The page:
Fortune Commercial Truck Tire Gets Three More Sizes

Fortune Commercial Truck Tire Gets Three More Sizes


Fortune Commercial Truck Tire Gets Three More Sizes


Prinx Chengshan Tire North America has added three sizes - 295/75R22.5, 11R22.5 and 11R24.5 - to its Fortune DH131 closed-shoulder super-regional drive tire. To get more news about FORTUNE Tire, you can visit official website.


The Fortune DH131 provides fleets "with high-speed performance and longer mileage" and is engineered to minimize irregular wear, according to Prinx officials.

The tire offers "better grip and traction on road surfaces, reducing overall stress and improving stone ejection. Fortune Tires also provide unique siping ... creating better heat dispersion and enhanced traction."


In addition, the Fortune DH131 sports a shallow tread depth, giving dealers "a lower price point option" that the Fortune DH106.


With its Fortune brand, Prinx "focuses on manufacturing quality tires that drivers can have confidence in, whether they're driving their family around town or a fully loaded tractor-trailer. The company also strives for uniformity and ensures every tire follows the same high standards of quality and craftsmanship."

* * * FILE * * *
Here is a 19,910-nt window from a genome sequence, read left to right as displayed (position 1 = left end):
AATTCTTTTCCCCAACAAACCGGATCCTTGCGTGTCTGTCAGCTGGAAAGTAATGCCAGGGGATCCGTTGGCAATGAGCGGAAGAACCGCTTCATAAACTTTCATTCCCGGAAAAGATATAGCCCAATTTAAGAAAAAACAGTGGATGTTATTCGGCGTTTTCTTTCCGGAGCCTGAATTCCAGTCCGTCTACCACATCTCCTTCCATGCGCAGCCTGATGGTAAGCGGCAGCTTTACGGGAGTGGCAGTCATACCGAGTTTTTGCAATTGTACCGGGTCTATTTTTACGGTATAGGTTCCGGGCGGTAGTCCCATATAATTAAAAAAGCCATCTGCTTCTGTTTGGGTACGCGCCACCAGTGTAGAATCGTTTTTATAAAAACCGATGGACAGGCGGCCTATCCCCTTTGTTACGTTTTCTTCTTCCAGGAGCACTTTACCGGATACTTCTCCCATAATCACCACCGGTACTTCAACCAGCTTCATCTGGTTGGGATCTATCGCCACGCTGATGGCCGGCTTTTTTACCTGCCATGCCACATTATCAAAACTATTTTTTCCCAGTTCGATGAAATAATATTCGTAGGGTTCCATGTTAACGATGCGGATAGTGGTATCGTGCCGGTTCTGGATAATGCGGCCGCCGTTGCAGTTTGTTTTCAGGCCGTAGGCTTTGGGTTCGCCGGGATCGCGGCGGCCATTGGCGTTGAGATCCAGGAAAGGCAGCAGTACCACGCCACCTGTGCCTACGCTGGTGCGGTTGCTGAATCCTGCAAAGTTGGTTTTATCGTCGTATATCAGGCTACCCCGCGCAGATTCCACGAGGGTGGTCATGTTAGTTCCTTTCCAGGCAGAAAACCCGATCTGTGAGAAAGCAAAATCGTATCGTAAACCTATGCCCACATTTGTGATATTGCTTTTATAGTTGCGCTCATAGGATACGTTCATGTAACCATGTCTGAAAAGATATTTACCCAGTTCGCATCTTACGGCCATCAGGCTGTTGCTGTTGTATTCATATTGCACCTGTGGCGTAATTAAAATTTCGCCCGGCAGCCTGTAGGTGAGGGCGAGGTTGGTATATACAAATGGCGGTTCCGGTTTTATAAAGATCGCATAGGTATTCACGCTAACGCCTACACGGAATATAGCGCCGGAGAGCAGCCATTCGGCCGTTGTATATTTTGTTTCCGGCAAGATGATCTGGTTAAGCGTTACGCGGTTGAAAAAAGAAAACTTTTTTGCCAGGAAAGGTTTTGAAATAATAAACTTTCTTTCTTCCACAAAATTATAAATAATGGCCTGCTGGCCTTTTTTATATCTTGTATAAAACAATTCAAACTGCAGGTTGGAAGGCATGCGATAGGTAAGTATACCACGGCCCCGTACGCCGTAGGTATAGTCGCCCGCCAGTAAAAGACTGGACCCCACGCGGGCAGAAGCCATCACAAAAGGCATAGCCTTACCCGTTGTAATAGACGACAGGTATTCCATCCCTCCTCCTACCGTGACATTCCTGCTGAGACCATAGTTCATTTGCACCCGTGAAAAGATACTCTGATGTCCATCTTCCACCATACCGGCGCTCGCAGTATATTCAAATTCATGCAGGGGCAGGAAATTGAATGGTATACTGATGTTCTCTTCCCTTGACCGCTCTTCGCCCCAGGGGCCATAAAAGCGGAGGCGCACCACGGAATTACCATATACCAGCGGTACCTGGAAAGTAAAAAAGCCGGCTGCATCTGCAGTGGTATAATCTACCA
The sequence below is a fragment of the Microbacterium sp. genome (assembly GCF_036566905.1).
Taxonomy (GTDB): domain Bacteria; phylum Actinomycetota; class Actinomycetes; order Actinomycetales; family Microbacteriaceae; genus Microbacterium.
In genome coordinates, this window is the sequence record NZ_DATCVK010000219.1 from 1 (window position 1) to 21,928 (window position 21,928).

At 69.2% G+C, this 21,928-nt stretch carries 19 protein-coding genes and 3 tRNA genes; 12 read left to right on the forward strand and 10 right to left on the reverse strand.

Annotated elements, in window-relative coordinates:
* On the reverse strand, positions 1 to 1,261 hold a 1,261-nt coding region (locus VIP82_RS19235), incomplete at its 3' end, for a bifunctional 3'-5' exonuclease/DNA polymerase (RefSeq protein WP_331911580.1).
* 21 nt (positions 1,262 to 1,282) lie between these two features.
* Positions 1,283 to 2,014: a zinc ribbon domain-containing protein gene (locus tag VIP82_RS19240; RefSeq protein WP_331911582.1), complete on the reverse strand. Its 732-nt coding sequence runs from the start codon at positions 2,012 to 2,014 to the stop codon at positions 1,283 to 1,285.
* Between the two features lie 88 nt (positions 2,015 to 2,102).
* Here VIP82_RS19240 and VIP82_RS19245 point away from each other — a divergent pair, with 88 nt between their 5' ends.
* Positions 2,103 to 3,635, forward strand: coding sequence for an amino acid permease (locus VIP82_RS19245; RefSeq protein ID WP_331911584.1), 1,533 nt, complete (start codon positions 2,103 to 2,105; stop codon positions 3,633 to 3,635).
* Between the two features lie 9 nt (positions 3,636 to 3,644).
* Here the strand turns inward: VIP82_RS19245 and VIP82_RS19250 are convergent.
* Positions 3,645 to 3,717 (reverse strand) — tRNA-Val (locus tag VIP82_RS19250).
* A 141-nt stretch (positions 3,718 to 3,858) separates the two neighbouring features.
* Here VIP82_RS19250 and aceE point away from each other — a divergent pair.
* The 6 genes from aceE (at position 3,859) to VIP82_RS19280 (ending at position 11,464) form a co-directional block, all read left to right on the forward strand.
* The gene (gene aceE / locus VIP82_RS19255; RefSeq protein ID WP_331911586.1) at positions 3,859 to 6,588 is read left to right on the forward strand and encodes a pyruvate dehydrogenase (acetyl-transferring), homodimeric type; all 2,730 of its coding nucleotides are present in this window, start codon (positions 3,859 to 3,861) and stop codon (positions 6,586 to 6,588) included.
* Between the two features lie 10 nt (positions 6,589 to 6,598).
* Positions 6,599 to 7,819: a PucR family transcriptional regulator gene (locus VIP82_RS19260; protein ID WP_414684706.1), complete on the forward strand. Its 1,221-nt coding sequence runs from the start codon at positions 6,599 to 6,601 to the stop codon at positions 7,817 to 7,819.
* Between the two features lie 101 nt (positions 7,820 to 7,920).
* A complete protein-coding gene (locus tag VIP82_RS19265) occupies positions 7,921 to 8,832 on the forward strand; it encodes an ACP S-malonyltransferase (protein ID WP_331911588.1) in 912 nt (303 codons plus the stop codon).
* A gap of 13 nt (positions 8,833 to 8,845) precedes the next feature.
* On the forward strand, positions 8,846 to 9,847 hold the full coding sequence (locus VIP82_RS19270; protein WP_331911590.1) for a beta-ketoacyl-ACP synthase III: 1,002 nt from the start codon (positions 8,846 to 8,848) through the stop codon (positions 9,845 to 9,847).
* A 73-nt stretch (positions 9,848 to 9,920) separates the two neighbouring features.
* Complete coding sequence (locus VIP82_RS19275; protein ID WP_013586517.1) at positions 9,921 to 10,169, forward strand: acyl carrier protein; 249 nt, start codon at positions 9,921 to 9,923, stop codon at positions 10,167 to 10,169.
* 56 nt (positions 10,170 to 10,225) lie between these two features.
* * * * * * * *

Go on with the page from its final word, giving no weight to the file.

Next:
Michelin has been ranked as the top tire manufacturer for the second consecutive year by FORTUNE magazine among the “World’s Most Admired Companies,” and third overall in the Motor Vehicle Parts category for 2021.


“At Michelin, we are guided by an ‘all sustainable’ strategy that focuses on three inseparable criteria that we have to consider simultaneously in all of our decisions: people, profit and planet,” said Alexis Garcin, chairman and president, Michelin North America. “This recognition is a result of our talented and passionate people who provide our customers with new solutions to address the critical challenges of sustainable mobility.”


In the annual listing from FORTUNE magazine, “World’s Most Admired Companies” are ranked based on an independent survey of executives, directors and analysts. Survey participants were asked to rate enterprises in their own industry on nine criteria, from investment value and quality of management and products to social responsibility and ability to attract talent.